Put crudely, standard approaches to differentiation commonly used in our primary school maths lessons involve some children being identified as ‘mathematically weak’ and being taught a reduced curriculum with ‘easier’ work to do, whilst others are identified as ‘mathematically able’ and given extension tasks. This approach is used with the best of intentions: to give extra help to those who are having difficulty with maths, so they can grasp key ideas, and to challenge those who seem to grasp ideas quickly. It sounds like common sense. However, in the light of international evidence from high performing jurisdictions in the Far East, and the ‘mindset’1 research I referred to in my last blog, I’m beginning to wonder whether such approaches to differentiation may be very damaging in several ways.

    For the children identified as ‘mathematically weak’:
    1.They are aware that they are being given less-demanding tasks, and this helps to fix them in a negative ‘I’m no good at maths’ mindset that will blight their mathematical futures.
    2.Because they are missing out on some of the curriculum, their access to the knowledge and understanding they need to make progress is restricted, so they get further and further behind, which reinforces their negative view of maths and their sense of exclusion.
    3.Being challenged (at a level appropriate to the individual) is a vital part of learning. With low challenge, children can get used to not thinking hard about ideas and persevering to achieve success.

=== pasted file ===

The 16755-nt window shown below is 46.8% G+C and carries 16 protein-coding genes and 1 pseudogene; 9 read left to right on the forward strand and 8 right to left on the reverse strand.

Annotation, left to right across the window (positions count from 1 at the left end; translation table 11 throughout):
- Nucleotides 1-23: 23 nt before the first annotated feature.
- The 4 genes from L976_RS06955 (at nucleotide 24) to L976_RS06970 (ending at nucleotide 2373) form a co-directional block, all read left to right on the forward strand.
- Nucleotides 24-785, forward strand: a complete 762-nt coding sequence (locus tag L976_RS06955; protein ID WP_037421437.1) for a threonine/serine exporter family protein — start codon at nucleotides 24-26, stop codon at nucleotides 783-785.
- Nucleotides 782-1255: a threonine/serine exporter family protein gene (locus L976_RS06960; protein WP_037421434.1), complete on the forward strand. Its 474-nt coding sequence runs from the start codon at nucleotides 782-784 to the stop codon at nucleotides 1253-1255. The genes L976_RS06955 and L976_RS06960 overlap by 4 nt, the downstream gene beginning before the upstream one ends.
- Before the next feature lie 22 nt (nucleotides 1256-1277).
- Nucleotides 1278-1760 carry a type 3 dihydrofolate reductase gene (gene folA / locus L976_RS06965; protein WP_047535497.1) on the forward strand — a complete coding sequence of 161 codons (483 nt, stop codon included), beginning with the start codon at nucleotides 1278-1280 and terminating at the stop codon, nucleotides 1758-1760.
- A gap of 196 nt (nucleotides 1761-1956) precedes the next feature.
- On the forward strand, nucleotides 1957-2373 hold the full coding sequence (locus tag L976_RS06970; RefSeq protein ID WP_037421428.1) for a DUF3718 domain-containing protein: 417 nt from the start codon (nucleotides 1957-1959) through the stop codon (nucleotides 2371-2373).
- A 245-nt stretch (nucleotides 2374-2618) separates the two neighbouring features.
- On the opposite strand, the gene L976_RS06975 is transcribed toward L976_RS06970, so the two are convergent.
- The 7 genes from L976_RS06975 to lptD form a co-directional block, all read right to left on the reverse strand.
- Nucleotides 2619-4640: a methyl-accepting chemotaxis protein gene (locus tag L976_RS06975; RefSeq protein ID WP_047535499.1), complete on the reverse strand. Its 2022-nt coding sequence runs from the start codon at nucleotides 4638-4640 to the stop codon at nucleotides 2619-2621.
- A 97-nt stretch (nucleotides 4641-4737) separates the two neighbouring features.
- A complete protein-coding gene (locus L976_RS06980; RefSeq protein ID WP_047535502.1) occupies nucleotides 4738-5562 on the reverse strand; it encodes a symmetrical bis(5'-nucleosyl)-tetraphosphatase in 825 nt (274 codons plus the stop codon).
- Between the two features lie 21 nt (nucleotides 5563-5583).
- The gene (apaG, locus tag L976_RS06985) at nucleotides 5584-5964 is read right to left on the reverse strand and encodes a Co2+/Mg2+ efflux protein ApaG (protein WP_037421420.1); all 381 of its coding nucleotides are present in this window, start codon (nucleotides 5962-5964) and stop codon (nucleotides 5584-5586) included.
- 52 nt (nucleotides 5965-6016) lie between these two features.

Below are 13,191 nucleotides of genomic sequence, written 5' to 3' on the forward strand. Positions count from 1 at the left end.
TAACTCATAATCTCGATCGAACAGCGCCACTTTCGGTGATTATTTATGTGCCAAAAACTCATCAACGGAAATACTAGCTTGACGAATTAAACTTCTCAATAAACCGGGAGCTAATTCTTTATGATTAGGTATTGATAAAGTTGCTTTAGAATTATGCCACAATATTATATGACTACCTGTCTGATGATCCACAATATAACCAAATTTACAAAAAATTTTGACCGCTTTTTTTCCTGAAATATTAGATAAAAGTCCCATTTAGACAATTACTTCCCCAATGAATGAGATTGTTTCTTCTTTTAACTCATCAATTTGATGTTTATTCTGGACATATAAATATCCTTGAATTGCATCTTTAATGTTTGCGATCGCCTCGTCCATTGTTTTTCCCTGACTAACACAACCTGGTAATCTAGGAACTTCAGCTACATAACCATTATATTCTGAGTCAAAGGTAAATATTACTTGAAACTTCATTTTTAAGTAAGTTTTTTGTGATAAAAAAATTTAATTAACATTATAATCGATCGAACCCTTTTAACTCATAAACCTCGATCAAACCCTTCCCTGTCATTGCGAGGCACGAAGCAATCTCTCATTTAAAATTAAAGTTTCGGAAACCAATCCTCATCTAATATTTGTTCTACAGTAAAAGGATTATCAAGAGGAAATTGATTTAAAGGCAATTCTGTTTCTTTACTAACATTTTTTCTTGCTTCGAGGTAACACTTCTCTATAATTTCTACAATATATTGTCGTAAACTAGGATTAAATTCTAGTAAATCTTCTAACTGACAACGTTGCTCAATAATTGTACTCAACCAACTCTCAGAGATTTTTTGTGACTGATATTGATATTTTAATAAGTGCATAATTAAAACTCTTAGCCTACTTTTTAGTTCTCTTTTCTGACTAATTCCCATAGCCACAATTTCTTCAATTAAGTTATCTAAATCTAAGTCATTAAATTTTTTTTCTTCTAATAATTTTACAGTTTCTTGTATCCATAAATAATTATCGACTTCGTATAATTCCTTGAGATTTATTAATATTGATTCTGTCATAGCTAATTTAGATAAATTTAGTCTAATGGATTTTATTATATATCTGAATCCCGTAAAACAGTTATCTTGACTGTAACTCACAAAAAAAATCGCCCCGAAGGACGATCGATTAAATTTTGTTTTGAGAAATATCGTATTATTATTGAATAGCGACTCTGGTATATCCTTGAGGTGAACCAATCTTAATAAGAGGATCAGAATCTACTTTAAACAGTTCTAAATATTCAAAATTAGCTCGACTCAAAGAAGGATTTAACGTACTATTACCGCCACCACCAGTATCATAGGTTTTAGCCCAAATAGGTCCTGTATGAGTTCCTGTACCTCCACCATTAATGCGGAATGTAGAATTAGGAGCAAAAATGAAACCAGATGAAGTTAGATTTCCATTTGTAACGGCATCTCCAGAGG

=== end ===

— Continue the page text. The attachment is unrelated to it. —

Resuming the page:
For the children identified as ‘mathematically able’:
    1.Extension work, unless very skilfully managed, can encourage the idea that success in maths is like a race, with a constant need to rush ahead, or it can involve unfocused investigative work that contributes little to pupils’ understanding. This means extension work can often result in superficial learning. Secure progress in learning maths is based on developing procedural fluency and a deep understanding of concepts in parallel, enabling connections to be made between mathematical ideas. Without deep learning that develops both of these aspects, progress cannot be sustained.

    2.Being identified as ‘able’ can limit pupils’ future progress by making them unwilling to tackle maths they find demanding because they don’t want to challenge their perception of themselves as being ‘clever’ and therefore finding maths easy. A key finding from Carol Dweck’s work on mindsets1 is that you should not praise children for being clever when they succeed at something, but instead should praise them for working hard. That way, they will learn to associate achievement with effort (which is something they can influence themselves – by working hard!), not ‘cleverness’ (a trait perceived as absolute and that they cannot change).
    I’m not going to address differentiation in secondary school maths teaching directly here as I plan to make that the subject of a future article in this blog, but I do think much of what I’m saying here also applies at secondary level.